The Church is…

This "number of believers" is the church which is made up of "living stones" for, "As you come to him, the living Stone - rejected by men but chosen by God and precious to him - you also, like living stones, are being built into a spiritual house…" (1 Peter 2:4-5). Paul also reminds us that we are "God's building"; that we are "God's temple, and that God's Spirit lives in [us]" (1 Cor. 3:9 & 16) All these references are plural by the way. There is no place in the body of Christ for lone believers.

Church is not an organisation but an organism; not a structure but a body; not marked by offices and hierarchies but by the life of the Spirit in true believers. An obvious question is,  Why don't we see in the church the fruits of such an intimate relationship? In his book I Believe in the Church David Watson wrote, "Those who have recently declared that…the church is redundant…must know little of the God of history, the God who raised Jesus back to life, and the God who is able to work through human suffering and sin to reveal his reality to the world".


In Ephesians we read:

"And he gave some to be apostles, some to be prophets, some to be evangelists, and some to be pastors and teachers to prepare God's people to works of service, so that the body of Christ may be built up until we reach unity in the faith and in the knowledge of the Son of God and become mature, attaining to the whole measure of the fullness of Christ" (Eph.4:11-14)

Now what will the church look like "until we reach a unity in the faith…and become mature?” Unity is not something that falls out of heaven into our laps. It is something that develops as we give ourselves to "works of service" and apply ourselves to the apostle's teaching (Acts 2:42) "so that the body of Christ (the church) may be built up until we all reach a unity of the faith".

Of course there is no room for complacency and every Christian seeks that maturity in the church. But since the church is living stones and not Portland stone, and since we are " being built into a spiritual house" there is need for grace as we become what we are destined to be.

There is a biblical precedent for such a view of the church - Israel, God's chosen people in the Old Testament. When you read the account of God's dealings with them they often looked like anything but the elect of God. Consider the account at the time of the judges when "everyone did as he saw fit". (Judges 21:25)

Or the time when Eli's sons showed contempt for the Lord's offering (1 Samuel 2) Or the times when Israel had to be punished for following other gods and worshipping in the high places (Ezekiel 20) Think of Samson who went straight from a brothel to do the work of a judge amongst God's people (Judges 16:1)

Or Saul who, with bitterness in his heart and evil intent, nevertheless could not help but prophecy along with the prophets of Israel (1 Samuel 19) Consider further the dividing of the kingdom and the warring factions within Israel. Good times, bad times, Israel never stopped being Israel - and the church never stops being the church.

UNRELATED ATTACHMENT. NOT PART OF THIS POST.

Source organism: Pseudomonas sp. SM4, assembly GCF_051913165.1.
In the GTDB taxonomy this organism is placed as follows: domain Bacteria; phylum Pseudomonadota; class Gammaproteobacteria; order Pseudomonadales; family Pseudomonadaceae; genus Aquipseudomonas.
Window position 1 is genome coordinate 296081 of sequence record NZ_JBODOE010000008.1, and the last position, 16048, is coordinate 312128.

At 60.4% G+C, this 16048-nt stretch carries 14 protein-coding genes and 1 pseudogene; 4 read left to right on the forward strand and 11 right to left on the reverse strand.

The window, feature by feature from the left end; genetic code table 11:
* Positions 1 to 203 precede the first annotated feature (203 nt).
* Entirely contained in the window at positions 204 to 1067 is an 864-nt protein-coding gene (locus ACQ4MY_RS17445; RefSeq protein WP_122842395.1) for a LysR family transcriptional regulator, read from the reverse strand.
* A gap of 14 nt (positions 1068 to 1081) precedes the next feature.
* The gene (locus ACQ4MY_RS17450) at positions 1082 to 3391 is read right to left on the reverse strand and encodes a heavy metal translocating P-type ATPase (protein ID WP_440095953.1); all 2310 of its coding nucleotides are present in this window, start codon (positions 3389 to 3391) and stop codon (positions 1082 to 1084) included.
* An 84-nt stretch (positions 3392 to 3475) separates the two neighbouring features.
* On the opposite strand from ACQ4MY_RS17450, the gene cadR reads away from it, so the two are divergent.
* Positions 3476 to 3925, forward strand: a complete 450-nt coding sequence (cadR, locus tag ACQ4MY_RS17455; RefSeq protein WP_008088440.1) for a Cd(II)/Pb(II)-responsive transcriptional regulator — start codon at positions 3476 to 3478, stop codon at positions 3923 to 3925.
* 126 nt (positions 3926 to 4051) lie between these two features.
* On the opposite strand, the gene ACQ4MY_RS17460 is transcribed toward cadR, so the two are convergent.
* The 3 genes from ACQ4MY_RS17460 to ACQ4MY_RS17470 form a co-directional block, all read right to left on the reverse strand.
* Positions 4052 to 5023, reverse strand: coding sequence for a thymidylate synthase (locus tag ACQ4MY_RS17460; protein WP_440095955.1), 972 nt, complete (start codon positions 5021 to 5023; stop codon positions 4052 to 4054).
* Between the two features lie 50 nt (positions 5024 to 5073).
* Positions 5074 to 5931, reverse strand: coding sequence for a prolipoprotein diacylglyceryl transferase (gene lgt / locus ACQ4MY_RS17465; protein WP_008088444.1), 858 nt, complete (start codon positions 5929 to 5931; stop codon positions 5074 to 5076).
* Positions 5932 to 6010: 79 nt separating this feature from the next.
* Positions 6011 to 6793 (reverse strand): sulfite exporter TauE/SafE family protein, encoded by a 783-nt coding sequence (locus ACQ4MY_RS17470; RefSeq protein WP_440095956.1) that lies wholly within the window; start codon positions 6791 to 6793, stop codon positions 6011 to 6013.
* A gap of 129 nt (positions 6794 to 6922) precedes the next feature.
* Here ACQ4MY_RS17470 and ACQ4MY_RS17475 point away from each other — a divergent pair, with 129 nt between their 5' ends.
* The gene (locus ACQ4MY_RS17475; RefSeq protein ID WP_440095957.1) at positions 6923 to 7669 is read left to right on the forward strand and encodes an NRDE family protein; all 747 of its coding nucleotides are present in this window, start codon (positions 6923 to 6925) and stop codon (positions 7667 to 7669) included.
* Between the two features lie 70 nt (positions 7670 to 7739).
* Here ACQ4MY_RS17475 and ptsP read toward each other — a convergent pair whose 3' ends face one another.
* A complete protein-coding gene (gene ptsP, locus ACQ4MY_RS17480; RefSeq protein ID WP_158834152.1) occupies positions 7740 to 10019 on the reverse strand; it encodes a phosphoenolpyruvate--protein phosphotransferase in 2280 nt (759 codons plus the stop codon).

Archbishop William Temple observed:

"What we must completely get away from is the notion that the world as it now exists is a rational whole; we must think of its unity not by the analogy of a picture, of which all parts exist at once, but by the analogy of a drama, where, if it is good enough, the full meaning of the first scene only becomes apparent with the final curtain; and we are in the middle of this. Consequently the world as we see it is strictly unintelligible. We can only have faith that it will become intelligible when the divine purpose, which is the explanation of it, is accomplished." ( F. A. Iremonger, William Temple [London, 1948], p.22)

The church is also in the middle of the drama. What a great picture!  It is a drama, in process, and the full meaning will indeed become apparent with the final curtain. Meanwhile we must recognise what we are in the middle of, and to what end it is taking us. Times test us and prove us and the world see this. Much is not right and we need to be vigilant in declaring truth, correcting error, seeking to know more intimately the mind and will of God, and becoming what we ought.

For this we have scripture and, "all scripture is God-breathed and is useful for teaching, rebuking, correcting and training in righteousness, so that the man of God may be thoroughly equipped for every good work" (2 Tim.3:16), W have the indwelling Spirit who gives life (2 Cor.3:6); helps us in our weakness (Rom.8:26); helps us bear fruit (Gal.5:22); and will guide us into all truth (John 16:13).

But we must trust that the building work continues and that God's plan for his church, despite the dire pronouncements of those who would write us off and start afresh, continues apace. For it is his church and his work and "He who began a good work in [us] will carry it on to completion until the day of Christ Jesus" (Philip.1:6).